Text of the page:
It’s hard to totally blame Kiké here, right? It’s not like he made the choice to make himself the regular shortstop. He didn’t let Xander walk. He didn’t sign Adalberto Mondesi while he was recovering from an injury and decide to leave it at that. Chaim Bloom and the front office’s work in the offseason has had its pros—the shortstop situation is not one of them, and that’s not Kiké’s fault.
The tricky thing is: I’m not sure what the solution is until Trevor Story is healthy. I don’t want the Bobby Dalbec shortstop experiment to continue if he comes back up from Worcester. Pablo Reyes had himself a fine Red Sox debut this weekend, but he’s never proven himself to be much of a difference maker offensively and has only played about 50 innings at short in the majors even after getting the starting nod Sunday night. Adalberto Mondesi has shown brilliance up the middle in the past when he’s been healthy (I know that is a MASSIVE qualifier when it comes to him), but it doesn’t sound like he’ll be reinforcing the infield at any point in the near future. I guess we’re just gonna be letting it ride with Hernández.
If that’s the case, buckle up.
No Konundrum for Khris (I’m Kinda Forcing It Now, Aren’t I?)
Amid the headaches of the past week were the triumphs of Chris Sale, who’s officially re-applying for the role of certified ace after a rocky start to the season.
The Condor followed up a quality start the weekend prior in Philadelphia with an eight inning gem against Saint Louayyy. Sale allowed just a sole Red Bird score on three hits and a walk while striking out nine. It was a vintage Sale outing—too bad it didn’t result in a win.
Naturally, one has to ask if Sale’s found his groove for good. We thought he had turned the corner for the better after his six strong innings last month at home against Minnesota—Baltimore then tagged him for five runs in as many innings in his next start afterwards.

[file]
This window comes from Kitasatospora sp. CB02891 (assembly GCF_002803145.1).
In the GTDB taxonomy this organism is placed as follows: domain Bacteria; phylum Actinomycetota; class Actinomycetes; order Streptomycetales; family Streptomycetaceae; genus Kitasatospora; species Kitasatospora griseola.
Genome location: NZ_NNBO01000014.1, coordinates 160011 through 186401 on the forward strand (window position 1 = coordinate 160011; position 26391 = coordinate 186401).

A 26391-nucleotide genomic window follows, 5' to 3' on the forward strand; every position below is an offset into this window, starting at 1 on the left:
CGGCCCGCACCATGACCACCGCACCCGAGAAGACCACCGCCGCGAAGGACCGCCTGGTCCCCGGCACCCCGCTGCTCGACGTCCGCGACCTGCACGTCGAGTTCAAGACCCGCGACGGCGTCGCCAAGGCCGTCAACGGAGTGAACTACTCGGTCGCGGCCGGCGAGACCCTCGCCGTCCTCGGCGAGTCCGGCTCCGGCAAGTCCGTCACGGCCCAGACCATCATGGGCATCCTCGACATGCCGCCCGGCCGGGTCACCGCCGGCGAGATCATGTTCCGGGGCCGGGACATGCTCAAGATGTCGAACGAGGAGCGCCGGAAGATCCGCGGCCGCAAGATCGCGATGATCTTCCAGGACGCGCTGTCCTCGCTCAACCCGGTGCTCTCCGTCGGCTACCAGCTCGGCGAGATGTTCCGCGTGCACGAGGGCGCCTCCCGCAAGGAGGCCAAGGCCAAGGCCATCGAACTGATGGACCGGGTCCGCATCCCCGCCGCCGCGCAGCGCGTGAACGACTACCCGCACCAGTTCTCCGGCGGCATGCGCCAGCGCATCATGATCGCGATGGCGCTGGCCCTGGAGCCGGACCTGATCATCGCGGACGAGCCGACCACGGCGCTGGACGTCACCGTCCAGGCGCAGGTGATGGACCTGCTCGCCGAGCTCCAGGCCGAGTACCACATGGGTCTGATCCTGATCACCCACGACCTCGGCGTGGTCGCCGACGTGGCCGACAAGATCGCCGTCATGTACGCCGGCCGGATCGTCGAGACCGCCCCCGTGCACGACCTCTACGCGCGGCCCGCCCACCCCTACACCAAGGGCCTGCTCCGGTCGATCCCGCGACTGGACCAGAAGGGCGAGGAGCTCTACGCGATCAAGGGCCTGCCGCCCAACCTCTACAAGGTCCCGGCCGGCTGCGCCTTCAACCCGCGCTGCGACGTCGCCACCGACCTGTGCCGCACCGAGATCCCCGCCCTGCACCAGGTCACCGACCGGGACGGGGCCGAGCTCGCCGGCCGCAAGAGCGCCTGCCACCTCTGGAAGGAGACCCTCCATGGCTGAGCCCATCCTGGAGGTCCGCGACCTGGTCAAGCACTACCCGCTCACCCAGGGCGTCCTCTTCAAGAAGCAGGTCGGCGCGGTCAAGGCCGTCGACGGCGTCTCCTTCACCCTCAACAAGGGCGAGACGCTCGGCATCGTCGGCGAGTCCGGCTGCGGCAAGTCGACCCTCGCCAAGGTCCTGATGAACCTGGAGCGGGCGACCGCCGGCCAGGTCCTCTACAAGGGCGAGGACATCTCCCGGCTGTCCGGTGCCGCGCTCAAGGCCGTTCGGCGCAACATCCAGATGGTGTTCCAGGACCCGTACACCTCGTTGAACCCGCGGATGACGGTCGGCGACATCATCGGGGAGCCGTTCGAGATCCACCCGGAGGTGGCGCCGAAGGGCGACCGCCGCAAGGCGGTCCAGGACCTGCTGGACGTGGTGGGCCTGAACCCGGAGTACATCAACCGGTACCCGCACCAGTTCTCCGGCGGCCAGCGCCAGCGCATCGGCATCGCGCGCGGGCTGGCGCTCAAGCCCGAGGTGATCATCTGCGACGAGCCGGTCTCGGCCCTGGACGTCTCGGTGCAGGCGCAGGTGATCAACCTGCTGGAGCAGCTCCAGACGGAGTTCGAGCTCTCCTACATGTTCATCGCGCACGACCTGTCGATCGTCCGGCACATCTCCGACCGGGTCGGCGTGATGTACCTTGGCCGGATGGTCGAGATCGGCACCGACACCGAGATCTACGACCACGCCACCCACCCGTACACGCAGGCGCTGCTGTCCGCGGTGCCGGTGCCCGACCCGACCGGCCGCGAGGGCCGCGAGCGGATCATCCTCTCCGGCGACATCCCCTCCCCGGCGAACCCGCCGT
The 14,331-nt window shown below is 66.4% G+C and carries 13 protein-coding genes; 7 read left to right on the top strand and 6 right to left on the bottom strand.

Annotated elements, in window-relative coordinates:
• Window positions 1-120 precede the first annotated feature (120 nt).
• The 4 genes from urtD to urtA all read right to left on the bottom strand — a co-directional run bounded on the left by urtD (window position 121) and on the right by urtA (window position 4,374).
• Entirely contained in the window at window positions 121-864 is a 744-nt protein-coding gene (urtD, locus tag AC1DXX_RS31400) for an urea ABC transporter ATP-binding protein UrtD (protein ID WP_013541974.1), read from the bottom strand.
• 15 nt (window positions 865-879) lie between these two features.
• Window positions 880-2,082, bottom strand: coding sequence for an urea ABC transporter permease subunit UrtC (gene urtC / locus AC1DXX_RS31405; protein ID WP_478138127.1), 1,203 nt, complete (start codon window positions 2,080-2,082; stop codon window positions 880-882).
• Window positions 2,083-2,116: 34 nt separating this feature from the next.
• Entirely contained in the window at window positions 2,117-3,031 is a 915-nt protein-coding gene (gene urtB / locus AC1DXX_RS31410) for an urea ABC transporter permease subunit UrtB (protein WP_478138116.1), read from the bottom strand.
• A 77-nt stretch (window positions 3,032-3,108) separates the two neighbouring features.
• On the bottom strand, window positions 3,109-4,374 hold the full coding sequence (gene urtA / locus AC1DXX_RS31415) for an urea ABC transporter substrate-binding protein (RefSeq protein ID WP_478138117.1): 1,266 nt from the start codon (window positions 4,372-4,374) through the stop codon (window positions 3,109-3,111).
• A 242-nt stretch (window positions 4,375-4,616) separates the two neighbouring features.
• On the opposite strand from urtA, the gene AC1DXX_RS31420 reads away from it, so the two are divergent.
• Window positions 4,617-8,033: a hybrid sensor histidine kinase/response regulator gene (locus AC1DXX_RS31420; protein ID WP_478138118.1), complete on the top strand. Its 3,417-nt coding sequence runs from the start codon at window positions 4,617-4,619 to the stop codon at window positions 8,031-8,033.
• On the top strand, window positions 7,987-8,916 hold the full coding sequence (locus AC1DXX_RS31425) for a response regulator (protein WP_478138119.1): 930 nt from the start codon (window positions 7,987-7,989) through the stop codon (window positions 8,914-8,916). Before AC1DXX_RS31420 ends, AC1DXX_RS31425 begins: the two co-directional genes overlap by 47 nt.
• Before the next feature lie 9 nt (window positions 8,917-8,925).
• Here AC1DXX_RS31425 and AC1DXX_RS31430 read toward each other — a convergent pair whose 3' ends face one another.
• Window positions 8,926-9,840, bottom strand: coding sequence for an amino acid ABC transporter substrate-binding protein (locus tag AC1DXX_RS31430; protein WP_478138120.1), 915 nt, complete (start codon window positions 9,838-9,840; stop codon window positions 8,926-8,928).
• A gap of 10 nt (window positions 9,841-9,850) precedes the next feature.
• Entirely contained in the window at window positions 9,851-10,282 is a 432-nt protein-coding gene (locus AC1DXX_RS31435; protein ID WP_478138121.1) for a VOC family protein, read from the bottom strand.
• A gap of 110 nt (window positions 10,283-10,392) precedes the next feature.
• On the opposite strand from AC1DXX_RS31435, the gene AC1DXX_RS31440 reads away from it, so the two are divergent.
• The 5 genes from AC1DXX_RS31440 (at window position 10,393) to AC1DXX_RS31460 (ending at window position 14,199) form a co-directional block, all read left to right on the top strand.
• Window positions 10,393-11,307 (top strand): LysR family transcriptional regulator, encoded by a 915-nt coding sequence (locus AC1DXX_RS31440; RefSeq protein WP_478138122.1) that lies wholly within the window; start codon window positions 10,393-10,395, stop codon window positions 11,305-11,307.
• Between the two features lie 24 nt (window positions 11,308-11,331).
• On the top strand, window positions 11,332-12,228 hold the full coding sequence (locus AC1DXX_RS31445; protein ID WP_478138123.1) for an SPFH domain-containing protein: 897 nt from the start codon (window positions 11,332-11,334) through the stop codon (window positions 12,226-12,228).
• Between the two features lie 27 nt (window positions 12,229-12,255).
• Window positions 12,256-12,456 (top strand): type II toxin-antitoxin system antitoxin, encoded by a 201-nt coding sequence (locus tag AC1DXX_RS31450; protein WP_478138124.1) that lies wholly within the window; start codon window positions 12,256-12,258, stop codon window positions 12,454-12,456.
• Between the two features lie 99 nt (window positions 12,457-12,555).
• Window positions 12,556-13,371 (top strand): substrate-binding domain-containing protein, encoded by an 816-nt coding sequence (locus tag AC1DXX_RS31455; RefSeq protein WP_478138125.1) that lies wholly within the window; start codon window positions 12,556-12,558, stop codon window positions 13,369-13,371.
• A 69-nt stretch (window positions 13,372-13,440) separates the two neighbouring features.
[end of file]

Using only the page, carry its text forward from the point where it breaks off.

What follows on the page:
Call me foolish, but I think we might be back here, folks!
Just about everything under the hood for Sale has looked good. He’s flirted with hitting triple digits recently, there’s lively movement in his arsenal, the strikeout upside is still there (19 outs by way of the K in his last 14 innings while his strikeout rate and chase rate are both around the 80th percentile), and his 3.77 FIP is a far cry from his 5.40 ERA—implying that he’s due for some positive regression going forward.
Sale was snake-bitten by hard hit balls earlier in the season, but he’s allowed just a 25% hard hit rate in his last pair of starts—only 15 pitchers across all of baseball can boast a better rate all year, for reference—bringing that stat on the year down to 35%. That’s good for the 71st percentile league-wide; it’s moving in the right direction. The less hard hit balls, the better!
Chris Sale doesn’t have to keep up this fantastic pace, but the ingredients are there for a successful run for the rest of the season. The Red Sox are going to need that recipe if they want to make 2023 a special year.
Song Of The Week: “Mansard Roof” by Vampire Weekend
First song off one of the best debut albums in recent memory to kick off your week. The weather’s been great as of late, making this a perfect time to break out the non-Modern Vampires of the City music from Ezra and the fellas (love that album—it’s actually my favorite VW album—but it’s more of a winter album in my book). Chris Tomson did not have to go this hard on the percussion, but I’m happy that he did.
Enjoy your week, amigos. Same time same place next Monday. Go Sox.